If this decade is the curtain call for the proliferation of popular media where the main characters look, sound and act just like me, then good riddance. Personally, I can’t wait for more stories from auteurs like Jordan Peele, Lucrecia Martel and Bong Joon-ho, where the scope of mainstream cinematic life is broadened by a gamut of untold stories. But if we needed just one more coming-of-age story for the millennial white guys, we can all be grateful for the bounty of Boyhood, an elegy for comfortable but contentious childhoods, for lost hours and gained perspective, for a feeling we don’t have the words for as children, or the ability to ever feel again as adults.

Runner Up

Most people I know who study music or are professional musicians see Whiplash the same way a common motorist sees Mad Max: Fury Road: a m

The Rest

Before the world could obsess over (and then abruptly forget) Edward Snowden, Poitras had the rare opportunity to watch his notoriety congeal in real time.

Hilarious but also profoundly unsettling, this Swedish dramedy presents humans as survivalists first, rationalists second and altruists at a distant third.

Discreetly captivating in the manner of his debut film Capote, Miller’s retelling of John du Pont’s descent into madness doubles as an astounding dramatic showcase for Steve Carell.

Whimsical without being precious, Anderson’s eighth feature tells an unconventional love story with babushka doll framing and in a typically vivid style.

Pitched as Star Wars for the millennial generation, GotG is too goofy for greatness, too competent to dismiss and too fun in general for most Marvel excursions.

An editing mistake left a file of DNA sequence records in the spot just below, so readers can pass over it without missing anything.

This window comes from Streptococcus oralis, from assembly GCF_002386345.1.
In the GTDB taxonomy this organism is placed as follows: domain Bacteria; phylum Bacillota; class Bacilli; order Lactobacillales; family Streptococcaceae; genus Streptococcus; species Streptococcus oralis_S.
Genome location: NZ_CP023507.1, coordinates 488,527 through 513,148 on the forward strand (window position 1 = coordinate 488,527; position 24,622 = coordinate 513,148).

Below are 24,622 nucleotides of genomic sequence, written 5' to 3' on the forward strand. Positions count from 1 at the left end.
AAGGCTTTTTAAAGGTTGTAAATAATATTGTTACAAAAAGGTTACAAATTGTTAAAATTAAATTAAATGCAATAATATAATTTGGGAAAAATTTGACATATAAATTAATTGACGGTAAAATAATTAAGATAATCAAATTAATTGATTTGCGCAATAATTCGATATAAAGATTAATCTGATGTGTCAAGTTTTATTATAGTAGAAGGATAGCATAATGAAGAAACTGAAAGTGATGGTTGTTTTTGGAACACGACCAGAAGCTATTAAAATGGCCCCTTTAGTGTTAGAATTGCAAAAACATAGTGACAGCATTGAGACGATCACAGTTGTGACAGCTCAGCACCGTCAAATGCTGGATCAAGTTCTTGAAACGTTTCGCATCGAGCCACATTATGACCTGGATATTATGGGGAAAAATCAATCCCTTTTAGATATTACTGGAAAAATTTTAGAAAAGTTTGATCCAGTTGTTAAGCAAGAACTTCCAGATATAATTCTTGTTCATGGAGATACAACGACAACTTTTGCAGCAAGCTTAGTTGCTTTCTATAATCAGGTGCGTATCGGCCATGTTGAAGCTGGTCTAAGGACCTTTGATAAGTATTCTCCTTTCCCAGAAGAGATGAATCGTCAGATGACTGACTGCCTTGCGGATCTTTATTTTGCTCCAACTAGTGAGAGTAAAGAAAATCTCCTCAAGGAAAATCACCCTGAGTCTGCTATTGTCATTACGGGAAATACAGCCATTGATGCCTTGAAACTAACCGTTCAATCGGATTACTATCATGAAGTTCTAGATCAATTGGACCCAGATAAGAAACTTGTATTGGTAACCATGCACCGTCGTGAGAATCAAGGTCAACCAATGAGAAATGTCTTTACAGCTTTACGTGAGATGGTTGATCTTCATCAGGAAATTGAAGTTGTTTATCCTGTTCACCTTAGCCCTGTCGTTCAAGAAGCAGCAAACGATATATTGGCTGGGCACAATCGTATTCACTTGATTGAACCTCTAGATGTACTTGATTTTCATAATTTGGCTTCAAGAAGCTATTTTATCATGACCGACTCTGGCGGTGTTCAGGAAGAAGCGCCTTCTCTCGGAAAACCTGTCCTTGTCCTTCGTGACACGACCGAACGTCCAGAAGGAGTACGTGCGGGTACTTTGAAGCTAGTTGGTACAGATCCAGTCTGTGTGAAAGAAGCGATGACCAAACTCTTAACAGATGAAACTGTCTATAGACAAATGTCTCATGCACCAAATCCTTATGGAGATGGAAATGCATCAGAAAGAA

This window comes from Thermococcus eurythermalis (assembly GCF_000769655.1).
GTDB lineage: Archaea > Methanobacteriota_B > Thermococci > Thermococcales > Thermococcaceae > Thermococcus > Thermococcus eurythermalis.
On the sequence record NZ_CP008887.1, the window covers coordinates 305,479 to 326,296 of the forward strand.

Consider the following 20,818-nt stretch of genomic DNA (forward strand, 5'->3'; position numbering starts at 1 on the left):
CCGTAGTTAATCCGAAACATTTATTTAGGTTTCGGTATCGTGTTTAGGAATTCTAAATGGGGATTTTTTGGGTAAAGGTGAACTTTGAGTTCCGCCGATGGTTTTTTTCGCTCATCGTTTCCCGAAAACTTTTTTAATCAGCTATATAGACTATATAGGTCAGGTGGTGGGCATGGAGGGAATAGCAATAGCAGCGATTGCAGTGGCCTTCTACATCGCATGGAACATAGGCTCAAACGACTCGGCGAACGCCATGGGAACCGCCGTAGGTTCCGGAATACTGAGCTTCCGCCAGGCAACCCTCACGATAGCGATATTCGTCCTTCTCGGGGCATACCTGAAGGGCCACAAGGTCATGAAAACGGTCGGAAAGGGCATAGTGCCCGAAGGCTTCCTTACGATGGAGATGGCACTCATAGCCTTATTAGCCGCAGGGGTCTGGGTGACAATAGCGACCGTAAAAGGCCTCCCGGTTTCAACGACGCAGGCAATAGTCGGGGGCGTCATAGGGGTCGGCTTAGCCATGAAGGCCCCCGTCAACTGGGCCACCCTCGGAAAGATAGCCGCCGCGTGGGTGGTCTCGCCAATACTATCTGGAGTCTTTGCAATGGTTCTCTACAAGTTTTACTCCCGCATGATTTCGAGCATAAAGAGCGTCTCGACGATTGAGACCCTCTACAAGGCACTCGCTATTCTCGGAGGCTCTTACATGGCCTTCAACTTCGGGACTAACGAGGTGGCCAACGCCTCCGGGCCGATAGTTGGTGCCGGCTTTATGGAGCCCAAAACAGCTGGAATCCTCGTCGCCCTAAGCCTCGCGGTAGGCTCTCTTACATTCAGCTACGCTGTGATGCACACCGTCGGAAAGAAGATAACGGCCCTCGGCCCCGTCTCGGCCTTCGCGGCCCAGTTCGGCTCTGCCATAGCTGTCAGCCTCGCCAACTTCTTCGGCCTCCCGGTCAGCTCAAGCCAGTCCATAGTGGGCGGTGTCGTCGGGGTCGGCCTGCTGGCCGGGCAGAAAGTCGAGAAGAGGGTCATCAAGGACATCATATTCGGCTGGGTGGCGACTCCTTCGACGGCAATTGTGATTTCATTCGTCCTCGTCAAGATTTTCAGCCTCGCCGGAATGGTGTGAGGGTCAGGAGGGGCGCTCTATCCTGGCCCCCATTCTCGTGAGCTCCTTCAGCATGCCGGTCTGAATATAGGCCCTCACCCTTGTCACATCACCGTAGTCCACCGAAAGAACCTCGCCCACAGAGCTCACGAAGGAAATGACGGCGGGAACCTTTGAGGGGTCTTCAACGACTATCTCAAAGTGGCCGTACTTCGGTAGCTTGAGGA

Equally one of the most visually sumptuous and narratively hackneyed films of the decade, Nolan’s space flick is almost better if you just forget the entire final act.

Using the inexpressible fear of dream logic to craft a horror film seems almost impossible, but It Follows manages to be both minimalistic and deeply disturbing.

Not to be confused with the doco of the same name, this drama is the most Russian film ever made, with vodka, desecration and corruption in spades.

A spiritual sequel to Oppenheimer’s The Act of Killing, this follow-up is quieter and more reserved but just as excoriating towards the Indonesian genocide of the 1960s.

Best New TV Show

(Click titles for episodes or highlights)

At the turn of the twentieth century, progress was the grand scheme of man. Industries, which had already boomed with the ____________, sought new and revolutionary ways of increasing productivity;

Runner Up

The Rest

The 2010s’ most consistent show – now at 10 seasons and still going strong – began as an endearing series about the world’s most offbeat underdogs.

Crisply shot and meditatively executed, Enlightened is coated with impotent rage, a bungled attempt at corporate espionage in the face of society.

Though its original broadcasting chopped the chronology to shit, Happy Endings (viewed in correct order) is charming without being clingy.

Though the thought of pitching a show about a WASP-Islamic terrorist in 2019 makes me laugh, Homeland ran a pretty tight ship in the early going.

A manic pixie, perhaps, but Zooey Deschanel still has undeniable charisma, as does the whole cast of this twee, wholesome bit of sundae television.